As Norway deals with oil . . .
IF anyone still believes that the days of petroleum-related instability are behind us -- following the political shocks of the 1970s when supply disruptions led to turmoil in Western nations -- they need only look northward, to Norway. Norway, the second largest exporter of oil in Europe, next to Britain, is now struggling to reconcile the realities of slumping world oil prices and an economy that is heavily dependent on petroleum-based export earnings. How the new Labor Party government of Prime Minister Gro Harlem Brundtland resolves that dilemma will provide vital lessons to other oil-producing nations. Moreover, the way Norway deals with oil -- especially if it decides to strike some type of accord with OPEC (the Organization of Petroleum Exporting Countries) -- could help determine whether world oil prices stabilize, or even shoot back upward.
Norway, which produces some 900,000 barrels of oil a day, has, along with Britain, stoutly held out against joining OPEC in cutting back production to help bolster prices. The Labor Party government, which recently replaced the ruling Conservative government, has now sent out signals that it would consider working with OPEC to stabilize world oil prices at a ``reasonable level.''
Certainly, price stability is to be welcomed.
Limiting production, however, would present enormous difficulties. The nation's oil and gas revenues are expected to plummet 71 percent this year because of the slump in prices. Indeed, the Conservative government collapsed in late April because it was unable to push an austerity measure through parliament.
Labor is now pushing ahead with such a program. The crown, Norway's monetary unit, has been devalued by 12 percent, to help boost exports and end currency speculation. Taxes on the wealthy are expected to go up. And austerity steps are under way.
Ironically, the impact on Oslo of the overall downward spiral in global oil prices (although they are now rising somewhat on world markets) could have even more far-reaching implications for American foreign policy.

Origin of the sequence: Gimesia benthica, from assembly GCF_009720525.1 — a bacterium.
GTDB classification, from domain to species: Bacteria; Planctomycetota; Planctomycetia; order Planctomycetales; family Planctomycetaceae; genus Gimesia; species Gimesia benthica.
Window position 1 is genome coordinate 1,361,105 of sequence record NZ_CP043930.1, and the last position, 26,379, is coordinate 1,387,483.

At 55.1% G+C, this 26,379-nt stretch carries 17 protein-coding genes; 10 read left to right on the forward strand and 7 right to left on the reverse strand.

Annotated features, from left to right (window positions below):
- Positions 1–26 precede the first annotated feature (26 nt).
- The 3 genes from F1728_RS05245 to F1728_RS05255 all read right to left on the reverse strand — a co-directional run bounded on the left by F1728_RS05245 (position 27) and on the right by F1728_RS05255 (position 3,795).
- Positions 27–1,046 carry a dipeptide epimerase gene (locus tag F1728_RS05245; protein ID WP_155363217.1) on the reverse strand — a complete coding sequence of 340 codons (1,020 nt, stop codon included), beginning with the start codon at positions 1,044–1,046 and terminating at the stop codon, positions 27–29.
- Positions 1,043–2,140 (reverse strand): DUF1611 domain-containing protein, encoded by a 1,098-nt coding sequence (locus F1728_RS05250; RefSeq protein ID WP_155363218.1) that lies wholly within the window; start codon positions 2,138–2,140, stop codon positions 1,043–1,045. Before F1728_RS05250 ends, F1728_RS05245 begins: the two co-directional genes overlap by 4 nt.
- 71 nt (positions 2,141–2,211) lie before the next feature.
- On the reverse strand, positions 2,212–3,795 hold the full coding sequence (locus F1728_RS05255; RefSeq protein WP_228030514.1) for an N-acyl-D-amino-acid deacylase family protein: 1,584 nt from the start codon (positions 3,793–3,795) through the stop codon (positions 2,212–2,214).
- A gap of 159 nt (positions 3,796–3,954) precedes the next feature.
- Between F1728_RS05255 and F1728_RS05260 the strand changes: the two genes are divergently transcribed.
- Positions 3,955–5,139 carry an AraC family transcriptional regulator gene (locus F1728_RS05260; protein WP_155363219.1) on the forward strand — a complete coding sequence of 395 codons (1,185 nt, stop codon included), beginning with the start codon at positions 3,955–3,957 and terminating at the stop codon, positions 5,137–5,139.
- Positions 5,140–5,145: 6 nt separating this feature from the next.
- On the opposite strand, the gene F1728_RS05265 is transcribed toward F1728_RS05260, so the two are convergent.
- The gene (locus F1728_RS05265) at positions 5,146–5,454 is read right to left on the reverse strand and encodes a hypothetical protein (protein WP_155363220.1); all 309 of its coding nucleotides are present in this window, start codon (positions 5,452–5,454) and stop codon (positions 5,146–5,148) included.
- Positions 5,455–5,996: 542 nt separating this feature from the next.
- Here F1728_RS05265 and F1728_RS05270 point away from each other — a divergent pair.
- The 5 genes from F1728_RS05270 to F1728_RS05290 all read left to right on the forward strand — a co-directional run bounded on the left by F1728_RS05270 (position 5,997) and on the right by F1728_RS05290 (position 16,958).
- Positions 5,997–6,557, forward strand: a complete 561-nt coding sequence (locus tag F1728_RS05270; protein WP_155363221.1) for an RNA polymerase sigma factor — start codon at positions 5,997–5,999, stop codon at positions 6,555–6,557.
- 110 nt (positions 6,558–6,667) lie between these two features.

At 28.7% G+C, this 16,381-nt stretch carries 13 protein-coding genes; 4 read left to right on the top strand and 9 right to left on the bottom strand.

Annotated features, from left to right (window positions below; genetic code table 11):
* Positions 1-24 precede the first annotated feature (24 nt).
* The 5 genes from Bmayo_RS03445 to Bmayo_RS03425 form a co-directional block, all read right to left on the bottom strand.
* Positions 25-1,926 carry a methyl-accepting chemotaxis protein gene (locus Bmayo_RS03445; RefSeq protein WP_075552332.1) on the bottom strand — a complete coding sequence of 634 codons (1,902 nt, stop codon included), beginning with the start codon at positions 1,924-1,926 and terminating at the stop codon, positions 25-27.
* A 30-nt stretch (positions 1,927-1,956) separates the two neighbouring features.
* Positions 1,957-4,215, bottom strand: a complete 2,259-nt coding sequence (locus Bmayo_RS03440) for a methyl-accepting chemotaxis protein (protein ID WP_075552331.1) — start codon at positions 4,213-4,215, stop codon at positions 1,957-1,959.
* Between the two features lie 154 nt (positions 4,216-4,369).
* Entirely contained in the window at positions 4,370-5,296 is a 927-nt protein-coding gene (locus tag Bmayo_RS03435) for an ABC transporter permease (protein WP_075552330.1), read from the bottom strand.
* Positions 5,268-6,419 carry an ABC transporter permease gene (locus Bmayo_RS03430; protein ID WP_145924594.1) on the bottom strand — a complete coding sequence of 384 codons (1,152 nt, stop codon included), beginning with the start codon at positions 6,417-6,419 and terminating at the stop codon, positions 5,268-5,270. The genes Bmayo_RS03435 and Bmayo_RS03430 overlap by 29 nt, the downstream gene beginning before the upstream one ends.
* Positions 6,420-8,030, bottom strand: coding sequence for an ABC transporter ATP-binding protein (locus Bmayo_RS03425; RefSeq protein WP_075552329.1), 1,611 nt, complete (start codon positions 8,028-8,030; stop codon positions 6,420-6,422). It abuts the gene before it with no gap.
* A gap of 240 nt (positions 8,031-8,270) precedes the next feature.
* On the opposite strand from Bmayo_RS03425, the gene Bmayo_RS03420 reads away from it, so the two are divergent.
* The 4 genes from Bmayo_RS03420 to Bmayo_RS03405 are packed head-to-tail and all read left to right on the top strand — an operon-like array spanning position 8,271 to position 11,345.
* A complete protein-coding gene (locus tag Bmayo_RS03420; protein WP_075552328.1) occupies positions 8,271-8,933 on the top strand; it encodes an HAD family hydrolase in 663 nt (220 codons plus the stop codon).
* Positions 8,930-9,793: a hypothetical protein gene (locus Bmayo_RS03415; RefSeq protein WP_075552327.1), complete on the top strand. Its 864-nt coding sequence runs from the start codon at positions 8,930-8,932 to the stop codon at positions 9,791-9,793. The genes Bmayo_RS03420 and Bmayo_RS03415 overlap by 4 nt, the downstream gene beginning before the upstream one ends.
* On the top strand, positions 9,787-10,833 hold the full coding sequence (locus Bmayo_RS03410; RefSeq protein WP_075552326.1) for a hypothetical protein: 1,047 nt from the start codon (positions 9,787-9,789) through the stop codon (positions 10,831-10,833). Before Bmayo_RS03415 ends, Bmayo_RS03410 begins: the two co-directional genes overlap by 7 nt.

Labor governments have dominated Norway since the end of World War II, except for two brief periods in the 1960s and 1970s, and then the longer stretch under the Conservatives in the 1980s. But today's Labor Party is more leftist than in the past, as older party loyalists have been replaced by younger persons more inclined to maintain Norway's independence from East-West rivalries. Under the Conservatives and, indeed, Labor in the past, Norway's 4 million-plus citizens have been firm supporters of NATO and the US role in Europe. Norway's underlying friendship with the US is not expected to change. But could Oslo's support for the United States role in Europe now moderate, under demands from younger leftists? That has already taken place in at least two other European nations, Denmark and Greece. Indeed, Mrs. Brundtland says that she will work for a zone free of nuclear weapons in northern Europe, although, she says, her government will not alter the basic foreign policy of Norway.
The new Labor government is a minority government. So the extent to which it is able to steer a middle course for a nation now hit hard by the fall in oil prices could well have import far beyond the issue of ``black gold.''